Adding to the plethora of illegitimate activity was the Painters and Dockers. Disbanded in 1993, they nevertheless played a role in the disappearance of Griffith anti-drugs campaigner, Donald Mackay. One of their own, James Frederick Bazley was convicted in 1986 of conspiring to murder Mackay. Bazley was a former dock worker at Williamstown. During his time on the wharves, he was shot twice and ambushed by gunmen. He was later found to be associated with the Mr Asia Syndicate and drug trafficking.

McNab ends the reader’s dockland journey with the sacking of 1400 of Patrick Stevedore’s permanent and part time workers on 7 April 1998. This incident is clear in my mind as I was working at a law firm at the time that represented the unions. Slogans and chants of MUA – Here to Stay, abounded and colleagues took food parcels to the picket lines. I had a couple of friends who worked as wharfies and Patrick’s actions spelt certain economic disaster for them. Finally on 4 May 1998, the High Court gave Patrick’s a substantial serve by ordering them to reinstate the union workers. Two days later it was back to work, business as usual.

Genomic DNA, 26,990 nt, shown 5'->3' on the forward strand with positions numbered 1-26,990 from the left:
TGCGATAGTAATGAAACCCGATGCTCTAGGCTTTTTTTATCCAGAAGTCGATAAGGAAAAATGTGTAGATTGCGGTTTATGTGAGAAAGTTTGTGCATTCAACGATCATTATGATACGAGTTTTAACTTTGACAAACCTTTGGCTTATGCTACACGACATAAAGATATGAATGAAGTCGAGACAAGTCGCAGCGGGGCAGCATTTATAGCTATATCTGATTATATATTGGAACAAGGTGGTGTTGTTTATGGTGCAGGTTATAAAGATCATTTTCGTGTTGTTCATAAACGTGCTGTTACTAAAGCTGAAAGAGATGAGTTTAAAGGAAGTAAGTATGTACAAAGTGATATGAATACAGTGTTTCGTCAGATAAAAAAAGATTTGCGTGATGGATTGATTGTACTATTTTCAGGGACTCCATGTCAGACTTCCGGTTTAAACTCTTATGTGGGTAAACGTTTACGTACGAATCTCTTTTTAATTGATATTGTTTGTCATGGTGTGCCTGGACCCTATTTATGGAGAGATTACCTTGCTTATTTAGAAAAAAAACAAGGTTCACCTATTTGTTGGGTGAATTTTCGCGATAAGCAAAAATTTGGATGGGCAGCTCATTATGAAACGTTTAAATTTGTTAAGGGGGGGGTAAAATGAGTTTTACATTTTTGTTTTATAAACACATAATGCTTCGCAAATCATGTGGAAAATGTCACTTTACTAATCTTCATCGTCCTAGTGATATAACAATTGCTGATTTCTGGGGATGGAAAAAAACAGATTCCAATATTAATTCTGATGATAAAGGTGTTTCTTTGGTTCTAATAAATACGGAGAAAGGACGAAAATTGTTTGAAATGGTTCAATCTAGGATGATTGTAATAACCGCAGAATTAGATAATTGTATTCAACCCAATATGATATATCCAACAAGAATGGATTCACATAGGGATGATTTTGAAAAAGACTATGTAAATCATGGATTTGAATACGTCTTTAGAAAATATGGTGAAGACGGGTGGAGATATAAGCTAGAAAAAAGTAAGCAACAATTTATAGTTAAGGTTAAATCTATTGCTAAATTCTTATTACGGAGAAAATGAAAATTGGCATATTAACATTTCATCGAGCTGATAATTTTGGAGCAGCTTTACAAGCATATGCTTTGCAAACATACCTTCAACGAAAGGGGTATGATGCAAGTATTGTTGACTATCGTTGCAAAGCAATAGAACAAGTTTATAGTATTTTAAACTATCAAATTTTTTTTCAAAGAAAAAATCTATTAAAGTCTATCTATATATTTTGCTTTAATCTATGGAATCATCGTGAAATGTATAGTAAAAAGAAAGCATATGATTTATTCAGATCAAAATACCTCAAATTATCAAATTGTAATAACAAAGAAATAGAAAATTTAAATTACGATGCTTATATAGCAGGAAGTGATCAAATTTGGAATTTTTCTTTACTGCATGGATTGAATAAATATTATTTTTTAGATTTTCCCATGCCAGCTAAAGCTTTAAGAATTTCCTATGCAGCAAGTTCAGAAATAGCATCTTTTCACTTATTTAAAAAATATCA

While current day criminal connections to the wharves now include outlaw bikie gangs and drug traffickers, the beat goes on, so to speak. Perhaps it will always be the case that the docklands of Australia and criminal enterprise goes hand in hand. McNab’s coverage of this relationship as an investigative journalist and former member of the fuzz is both insightful and intriguing.


3 and a Half Pops


Kernel Fiona was a criminal defence lawyer in a former life and now critiques books and writes short stories. She can’t resist spending large tracts of time in libraries, book shops and at writer’s festivals. Hopelessly in love with the written word, she told JK when applying for a writing position that “I would rather read then breathe” – I knew I had my next reviewer right then.